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Accounting: Company Information

Online research guide for Accounting majors

Public or Private (Parent or Subsidiary): Why It Matters

Before trying to do research on a company--especially before choosing a company to base a project/paper on--first determine if the company is public or private. 

Public companies are traded on a stock exchange (e.g. NYSE, NASDAQ), and since members of the public can become part-owners of those companies, the SEC requires them to publish extensive information, especially financial information, so the public can make informed decisions.

Private companies are not traded on any public stock exchange, so they do not have the SEC disclosure requirements of public companies.  These companies can be owned by families, small groups, individual investors, and/or any combination.  Some large private companies include Cargill, Mars, and State Farm.

  • Since private companies are not required to disclose/publish any information about themselves, there is less information available about private companies--this is especially true for financial information.


For all companies, but especially public companies, you also need to check whether the company you're considering is a Parent or Subsidiary.  In today's business world, many companies, even those which used to be independent, are now subsidiaries of large conglomerates.  A good example is The Walt Disney Company (Disney)--subsidiaries include ESPN and ABC television networks, multiple theme parks, and multiple movie studio names including Pixar and Marvel Studios.  (

**So, financial information for subsidiaries is often filed under the name of the parent company.  Also, some subsidiaries of public companies are privately-held.**

If you're having trouble with this essential initial stage of your company research, please contact the library for assistance (so you're searching our databases under the correct name).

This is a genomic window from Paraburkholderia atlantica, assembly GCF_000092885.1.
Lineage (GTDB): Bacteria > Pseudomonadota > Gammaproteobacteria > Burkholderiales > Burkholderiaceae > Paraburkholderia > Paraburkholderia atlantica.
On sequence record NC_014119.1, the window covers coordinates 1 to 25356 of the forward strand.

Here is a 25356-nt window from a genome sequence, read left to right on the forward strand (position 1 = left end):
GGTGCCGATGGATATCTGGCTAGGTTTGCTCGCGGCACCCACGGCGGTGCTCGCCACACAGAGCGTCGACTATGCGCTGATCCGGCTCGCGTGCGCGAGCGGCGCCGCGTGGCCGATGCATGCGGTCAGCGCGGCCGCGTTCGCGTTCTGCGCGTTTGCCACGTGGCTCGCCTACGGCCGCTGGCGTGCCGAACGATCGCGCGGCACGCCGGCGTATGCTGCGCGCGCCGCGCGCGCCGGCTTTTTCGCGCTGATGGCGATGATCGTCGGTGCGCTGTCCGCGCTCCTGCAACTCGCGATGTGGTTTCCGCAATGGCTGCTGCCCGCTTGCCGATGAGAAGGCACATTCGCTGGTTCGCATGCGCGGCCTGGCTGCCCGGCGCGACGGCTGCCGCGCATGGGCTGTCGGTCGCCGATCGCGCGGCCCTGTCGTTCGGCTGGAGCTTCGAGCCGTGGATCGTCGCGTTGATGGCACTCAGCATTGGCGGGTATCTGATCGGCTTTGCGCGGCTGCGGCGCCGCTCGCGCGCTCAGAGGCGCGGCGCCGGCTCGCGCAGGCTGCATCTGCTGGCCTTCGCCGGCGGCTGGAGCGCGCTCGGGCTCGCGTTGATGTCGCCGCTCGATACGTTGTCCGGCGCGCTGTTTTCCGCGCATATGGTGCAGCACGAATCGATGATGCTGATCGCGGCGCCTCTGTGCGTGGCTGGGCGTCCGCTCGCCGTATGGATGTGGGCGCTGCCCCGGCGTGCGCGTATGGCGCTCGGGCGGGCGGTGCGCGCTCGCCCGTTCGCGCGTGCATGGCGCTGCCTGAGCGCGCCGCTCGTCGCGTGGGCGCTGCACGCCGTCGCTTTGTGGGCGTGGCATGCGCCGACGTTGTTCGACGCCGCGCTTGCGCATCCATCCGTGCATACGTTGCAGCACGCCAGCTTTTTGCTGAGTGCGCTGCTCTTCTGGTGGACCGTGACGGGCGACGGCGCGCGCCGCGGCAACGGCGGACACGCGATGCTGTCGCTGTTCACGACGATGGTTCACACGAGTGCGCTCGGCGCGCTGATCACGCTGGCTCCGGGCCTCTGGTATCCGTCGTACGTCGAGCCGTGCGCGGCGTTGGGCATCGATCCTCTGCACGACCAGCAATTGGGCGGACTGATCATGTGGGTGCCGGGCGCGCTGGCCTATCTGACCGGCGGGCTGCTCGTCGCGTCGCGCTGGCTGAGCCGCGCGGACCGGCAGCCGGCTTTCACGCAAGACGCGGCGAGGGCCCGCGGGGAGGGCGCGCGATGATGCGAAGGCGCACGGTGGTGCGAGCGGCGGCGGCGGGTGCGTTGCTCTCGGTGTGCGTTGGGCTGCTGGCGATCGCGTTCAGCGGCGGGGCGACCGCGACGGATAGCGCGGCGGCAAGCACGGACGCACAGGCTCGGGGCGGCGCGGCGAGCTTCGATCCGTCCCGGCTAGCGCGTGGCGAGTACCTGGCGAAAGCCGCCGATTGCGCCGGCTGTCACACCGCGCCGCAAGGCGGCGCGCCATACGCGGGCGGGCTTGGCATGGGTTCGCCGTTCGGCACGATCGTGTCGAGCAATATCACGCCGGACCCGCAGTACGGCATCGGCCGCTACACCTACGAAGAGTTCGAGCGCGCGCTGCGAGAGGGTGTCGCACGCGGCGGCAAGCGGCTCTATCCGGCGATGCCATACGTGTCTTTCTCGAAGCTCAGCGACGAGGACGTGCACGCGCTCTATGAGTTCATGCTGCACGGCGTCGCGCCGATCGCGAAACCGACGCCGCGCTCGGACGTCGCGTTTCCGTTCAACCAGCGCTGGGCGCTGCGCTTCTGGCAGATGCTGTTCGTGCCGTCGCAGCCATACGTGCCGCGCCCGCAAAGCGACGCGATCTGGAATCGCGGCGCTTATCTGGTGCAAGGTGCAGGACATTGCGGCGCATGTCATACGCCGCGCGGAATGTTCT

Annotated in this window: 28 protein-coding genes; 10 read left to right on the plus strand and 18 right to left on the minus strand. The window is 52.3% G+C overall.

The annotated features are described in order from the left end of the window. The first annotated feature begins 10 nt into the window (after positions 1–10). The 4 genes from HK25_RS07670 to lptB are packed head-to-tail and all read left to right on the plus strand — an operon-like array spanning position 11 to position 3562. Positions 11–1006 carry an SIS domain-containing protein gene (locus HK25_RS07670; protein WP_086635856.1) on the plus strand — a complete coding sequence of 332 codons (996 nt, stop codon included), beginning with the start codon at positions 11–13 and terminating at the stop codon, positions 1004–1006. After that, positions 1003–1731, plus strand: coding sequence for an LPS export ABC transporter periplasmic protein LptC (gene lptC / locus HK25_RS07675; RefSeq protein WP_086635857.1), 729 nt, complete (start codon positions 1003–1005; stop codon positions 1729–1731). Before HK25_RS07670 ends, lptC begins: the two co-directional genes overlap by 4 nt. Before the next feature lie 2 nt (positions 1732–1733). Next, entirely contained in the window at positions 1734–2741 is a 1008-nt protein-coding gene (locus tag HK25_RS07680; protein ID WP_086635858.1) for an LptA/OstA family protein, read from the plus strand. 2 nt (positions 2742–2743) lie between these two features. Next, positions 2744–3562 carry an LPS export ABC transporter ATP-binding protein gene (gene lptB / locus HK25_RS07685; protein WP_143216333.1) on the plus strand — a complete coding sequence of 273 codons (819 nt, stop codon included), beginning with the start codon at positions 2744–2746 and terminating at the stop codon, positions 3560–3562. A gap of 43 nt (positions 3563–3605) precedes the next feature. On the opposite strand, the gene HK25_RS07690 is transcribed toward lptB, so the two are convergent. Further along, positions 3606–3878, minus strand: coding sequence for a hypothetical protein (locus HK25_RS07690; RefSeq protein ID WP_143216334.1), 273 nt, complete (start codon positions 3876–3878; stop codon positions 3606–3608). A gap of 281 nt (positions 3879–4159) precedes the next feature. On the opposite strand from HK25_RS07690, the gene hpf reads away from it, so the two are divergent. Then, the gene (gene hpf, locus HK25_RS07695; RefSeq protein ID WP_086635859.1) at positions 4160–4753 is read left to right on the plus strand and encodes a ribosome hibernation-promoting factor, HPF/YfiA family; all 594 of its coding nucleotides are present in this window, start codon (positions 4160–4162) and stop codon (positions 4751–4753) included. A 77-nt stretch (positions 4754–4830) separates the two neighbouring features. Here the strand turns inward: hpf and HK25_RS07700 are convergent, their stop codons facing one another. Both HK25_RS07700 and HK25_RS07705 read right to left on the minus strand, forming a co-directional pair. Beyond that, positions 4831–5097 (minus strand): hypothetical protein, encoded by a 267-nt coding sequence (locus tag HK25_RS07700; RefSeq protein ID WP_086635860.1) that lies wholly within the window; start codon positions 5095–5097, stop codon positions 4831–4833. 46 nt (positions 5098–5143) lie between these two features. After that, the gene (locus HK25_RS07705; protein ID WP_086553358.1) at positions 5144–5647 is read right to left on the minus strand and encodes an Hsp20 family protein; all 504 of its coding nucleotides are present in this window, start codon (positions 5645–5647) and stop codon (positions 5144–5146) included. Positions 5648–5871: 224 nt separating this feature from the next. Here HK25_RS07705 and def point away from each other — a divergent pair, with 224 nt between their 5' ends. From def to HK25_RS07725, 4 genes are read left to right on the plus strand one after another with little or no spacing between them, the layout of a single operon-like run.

Finding Company Information

In many Business and/or Accounting classes, you need to find information about a company, such as their products and services, history, key employees/management, strategies...  The library has several resources that can help you find this information.  Hover over or Click on the arrow next to "Company Information" in the tabs above to see how to use EBSCO and Business Insights: Global to do research on a company.

First stop for company information: the company's website.  Many companies, especially large and publicly-traded companies, have extensive websites that provide much of the information you might need for a paper or project.  (See below for an example using the Bank of America website.)

If you need help navigating one of these websites, please contact the library.

Example: Company Website

All websites will look different, but many of them will have similar organization.  First, look at either the very top and/or very bottom of the homepage, and look for something that says "About Us," "Our Company," and/or "About [Company Name]."  As you can see below, even though this is the main site associated with Bank of America's products (i.e. financial services), the site has a links at the top of the page to their corporate information.

Desktop site:



If you click on "About Us," it will take you to the About Bank of America page, which links to several different sections--many of these sections are similar to what is found on many company sites. 

Our company -- describes the mission, leadership, strategy, and values of the company

Making an impact -- includes information about giving back to the community and the company's impact on the environment

Investors -- includes financial information such as SEC filings, shareholder information, and annual reports

Bank of America Investors page headings

In the Investors/Investor Relations section of many company sites, you can download copies of various financial reports including Annual Reports, Financial Information, Regulatory Filings, and Stock Information.

Bank of America Investors SEC filings options


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